by Staff Writers
Brussels (AFP) Oct 28, 2011
The European Commission on Friday proposed new rules to force oil-drilling companies to pay for pollution caused up to 200 nautical miles off European coastlines.
Under the proposals, the "polluter pays" principle for damages by oil and gas conmpanies will be extended to 200 miles (about 370 kilometres) against the current 12 nautical miles.
"Today, most oil and gas in Europe is produced offshore, often in harsh geographical and geological conditions. Given our growing energy demand, we will need all the oil and gas from beneath our seas," said EU energy commissioner Guenther Oettinger.
"But we need to prevent accidents like Deepwater Horizon in the Gulf of Mexico from happening," he said.
The April 2010 blast killed 11 people and sent some 4.9 million barrels of oil gushing into the Gulf over a three-month period, wreaking havoc on the region's environment and economy. It took BP 85 days to stem the flow from its leased rig.
Europe's worst oil disaster was the 1988 destruction in a fire of the Piper Alpha rig off Scotland in July 1988, which killed 167 men. The rig was later judged to have been ill-maintained and overcrowded.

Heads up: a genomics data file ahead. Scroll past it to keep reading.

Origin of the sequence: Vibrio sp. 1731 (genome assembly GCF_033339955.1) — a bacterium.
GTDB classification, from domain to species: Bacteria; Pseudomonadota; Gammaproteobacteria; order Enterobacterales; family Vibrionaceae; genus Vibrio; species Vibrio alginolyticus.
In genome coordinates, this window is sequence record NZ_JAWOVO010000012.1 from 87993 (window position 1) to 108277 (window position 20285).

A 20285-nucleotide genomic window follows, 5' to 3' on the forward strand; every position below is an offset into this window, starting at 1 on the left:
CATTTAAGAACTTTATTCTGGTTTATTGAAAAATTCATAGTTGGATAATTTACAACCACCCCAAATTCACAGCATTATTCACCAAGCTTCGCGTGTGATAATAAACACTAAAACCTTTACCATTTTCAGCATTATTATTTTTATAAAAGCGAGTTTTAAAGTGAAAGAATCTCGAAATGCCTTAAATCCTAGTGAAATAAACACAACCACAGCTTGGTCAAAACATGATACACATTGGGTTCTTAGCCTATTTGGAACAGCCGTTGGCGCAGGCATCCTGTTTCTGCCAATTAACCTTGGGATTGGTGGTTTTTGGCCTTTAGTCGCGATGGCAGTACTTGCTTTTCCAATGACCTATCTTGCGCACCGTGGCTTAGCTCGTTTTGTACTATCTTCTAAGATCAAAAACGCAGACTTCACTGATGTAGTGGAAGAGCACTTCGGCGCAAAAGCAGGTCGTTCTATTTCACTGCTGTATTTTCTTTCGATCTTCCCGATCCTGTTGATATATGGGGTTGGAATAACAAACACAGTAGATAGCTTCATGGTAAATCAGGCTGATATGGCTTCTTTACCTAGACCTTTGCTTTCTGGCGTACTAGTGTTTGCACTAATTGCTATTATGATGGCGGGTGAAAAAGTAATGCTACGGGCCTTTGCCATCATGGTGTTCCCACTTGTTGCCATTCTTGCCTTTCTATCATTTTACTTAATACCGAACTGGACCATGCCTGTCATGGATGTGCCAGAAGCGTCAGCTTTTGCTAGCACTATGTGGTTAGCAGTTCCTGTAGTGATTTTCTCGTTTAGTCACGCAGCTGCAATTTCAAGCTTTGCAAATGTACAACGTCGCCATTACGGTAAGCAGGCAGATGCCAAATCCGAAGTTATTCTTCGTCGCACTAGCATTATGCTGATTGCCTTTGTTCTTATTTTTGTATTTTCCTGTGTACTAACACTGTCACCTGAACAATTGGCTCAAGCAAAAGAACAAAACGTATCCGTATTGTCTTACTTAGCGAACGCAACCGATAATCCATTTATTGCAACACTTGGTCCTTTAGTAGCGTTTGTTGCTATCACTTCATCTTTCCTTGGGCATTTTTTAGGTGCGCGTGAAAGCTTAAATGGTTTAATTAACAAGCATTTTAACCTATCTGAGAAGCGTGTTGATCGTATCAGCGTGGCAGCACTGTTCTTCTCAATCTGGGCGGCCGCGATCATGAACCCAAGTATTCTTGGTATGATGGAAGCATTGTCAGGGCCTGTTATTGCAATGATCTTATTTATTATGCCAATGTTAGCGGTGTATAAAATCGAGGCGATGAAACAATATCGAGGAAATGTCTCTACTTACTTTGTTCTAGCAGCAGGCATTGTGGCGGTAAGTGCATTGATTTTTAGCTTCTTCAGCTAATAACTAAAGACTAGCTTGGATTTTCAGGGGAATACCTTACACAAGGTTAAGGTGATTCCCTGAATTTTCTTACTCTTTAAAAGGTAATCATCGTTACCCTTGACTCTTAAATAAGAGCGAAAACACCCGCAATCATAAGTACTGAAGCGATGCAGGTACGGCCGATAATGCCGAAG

Of 1,000 platforms in the EU, 486 are in waters off Scotland and the northeast of England, 181 in the Netherlands, 123 in Italy and 61 in Denmark with a handful each in Bulgaria, Germany, Greece, Ireland, Poland, Romania and Spain.
Our Polluted World and Cleaning It Up
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'Historic' deal to halt hazardous waste export to south
Geneva (AFP) Oct 25, 2011
Leading world economies will no longer be able to export hazardous waste to poorer nations unless they obtain the latter's consent, a spokesman from the UN environment agency said Tuesday. "UNEP is pleased to announce a historic agreement ending a 15-year deadlock over banning north-south movement of hazardous waste," Michael Stanley-Jones told a press conference. "Representatives of 118 ... read more
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